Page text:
1957 was the peak of America's baby boom. The year's #1 song was Elvis Presley's "All Shook Up"; the top tv series was I Love Lucy; and the hottest baby name of the year was...unknown. National baby name statistics simply didn't exist back then.
Today we're going to right that old wrong. Thanks to today's wealth of name data, we can turn back the clock and calculate the hottest baby names of 1957.
What Names Go With These Outfits?
(1957 Vanity Fair, via Tumblr)
"Hotness" is more than just popularity. Mary was still the most common name for American girls in '57, but it was falling fast as a new generation of names took hold. To grasp the year's fashion zeitgeist, you have to look at popularity change. Based on the BNW Hotness formula, the fastest rising names of 1957 were:
Could there be any clearer sign of the sound of the times?
Elvis may have been music's King in 1957, but the rest of the top 40 featured the softer sounds of Pat Boone, Perry Como, and Debbie Reynolds. Reynolds' recording of "Tammy," the sweet, girlish theme song from her film Tammy and the Bachelor, was everywhere, and parents clearly loved the image it projected. The lone interloper in the Tammy-full name chart, Cindy, sticks to the same sunny, carefree style. Scanning down for the top boys' names, the cheeriness continues:
Fastest-Rising Boys' Names of 1957
Mike and Jeff weren't just stand-ins for Michael and Jeffrey; the popularity of the formal names was flat from the previous year. For a perfect illustration of the '57 mindset, consider Tammy-launcher Debbie Reynolds. The name Debbie rode the same wave, becoming the 15th hottest girls name. But the full name Deborah was the #1 fastest-falling name...and Debra was #2.
The celebrity effect of Debbie Reynolds wasn't a net increase in Debbies, but rather a jettisoning of formality. Her famous example freed parents to follow their hearts straight to the nickname, the part they really wanted.
Nicknames as a group are friendly, likeable, and approachable. In our "who would you rather have a beer with" era of politics, nicknames have also become de rigeur for office seekers. Running under a nickname signals that you're a man of the people: "You can trust me, I'm just like you."
The hot 1957 boys' names are a particular slice of the nickname spectrum. They're nicknames, but not diminutives; Tim and Tom rather than Timmy and Tommy. Those one-syllable names are the typical handles of salespeople. They project confidence and competence along with their friendly cheer. In 1957 Tim outpaced Timmy by a factor of 5:1...while Debbie outpaced Deb by a factor of 83:1.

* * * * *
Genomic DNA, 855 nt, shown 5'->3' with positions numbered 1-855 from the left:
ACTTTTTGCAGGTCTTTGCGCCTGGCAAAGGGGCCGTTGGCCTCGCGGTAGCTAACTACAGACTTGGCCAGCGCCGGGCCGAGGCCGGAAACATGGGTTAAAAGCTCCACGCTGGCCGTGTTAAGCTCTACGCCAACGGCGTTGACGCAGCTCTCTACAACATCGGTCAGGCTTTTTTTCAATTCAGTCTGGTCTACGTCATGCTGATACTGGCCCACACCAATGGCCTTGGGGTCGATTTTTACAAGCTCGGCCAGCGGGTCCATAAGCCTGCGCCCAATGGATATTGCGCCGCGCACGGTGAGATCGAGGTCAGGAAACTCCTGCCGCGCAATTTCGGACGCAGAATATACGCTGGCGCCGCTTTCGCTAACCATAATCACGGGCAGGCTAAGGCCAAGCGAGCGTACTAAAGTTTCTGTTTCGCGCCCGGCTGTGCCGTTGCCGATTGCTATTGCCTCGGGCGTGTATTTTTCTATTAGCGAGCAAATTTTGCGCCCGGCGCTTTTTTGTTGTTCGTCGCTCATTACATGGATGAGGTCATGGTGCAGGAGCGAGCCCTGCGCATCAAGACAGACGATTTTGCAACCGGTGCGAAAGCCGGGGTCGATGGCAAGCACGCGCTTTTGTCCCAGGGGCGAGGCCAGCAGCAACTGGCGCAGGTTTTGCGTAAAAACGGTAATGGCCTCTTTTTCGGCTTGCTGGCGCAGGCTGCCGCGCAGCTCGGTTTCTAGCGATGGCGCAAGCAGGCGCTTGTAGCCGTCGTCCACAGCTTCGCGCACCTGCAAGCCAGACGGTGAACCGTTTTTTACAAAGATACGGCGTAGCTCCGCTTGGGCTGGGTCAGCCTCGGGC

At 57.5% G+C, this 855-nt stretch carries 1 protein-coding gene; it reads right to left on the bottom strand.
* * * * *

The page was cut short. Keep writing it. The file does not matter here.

Put it all together and the hottest names of 1957 suggest a cheerful outlook, easy confidence, and a desire to be liked and fit in. For boys that meant competence; for girls, cuteness. An age of optimism, security, and conformity, with a dash of gender inequality. At least that's what the names say.
We close out the naming year by recognizing the 2013 Name of the Year:
As Time Magazine wrote when they declared Pope Francis their Person of the Year: "This papacy begins with a name."
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On the day Cardinal Jorge Bergoglio of Argentina was elected pope, one observer responded to his choice of name:
"(E)arly reaction is that the new pope has managed to send two very different messages at once. The image of St. Francis of Assisi makes the name Francis a strong symbol of poverty, humility, simplicity, and stewardship of nature. Yet the decision to step outside of the papal lineage and link himself directly to figures like Francis of Assisi and Francis Xavier suggests a leader who isn't afraid to break new ground and shake up 'business as usual.' In other words, the name manages to present the pontiff and his church as both thoroughly modest and thoroughly bold."
That assessment comes from this very Baby Names Blog, on the day of the papal election. A year into Francis's reign, it appears to be a prescient forecast. I say this not to call myself an oracle; other name-based analyses drew very similar conclusions. I point it out, rather, to illustrate the depth of meaning that names carry.
Vatican watchers who tried to forecast the priorities of the new pope based on his lifetime of service to the church found a more complicated picture. Cardinal Bergoglio was the first Jesuit pope, and the first pope from Latin America. He lived a humble life, devoted to the poor and eschewing the trappings of power, but was also a doctrinal conservative and staunch opponent of new social justice-oriented movements in the church. He was faulted by some for not speaking out against the Argentine government during the "dirty war" of the '70s and '80s, yet he earned the ire of the country's president with strong words against a proposal to allow adoption by same-sex couples.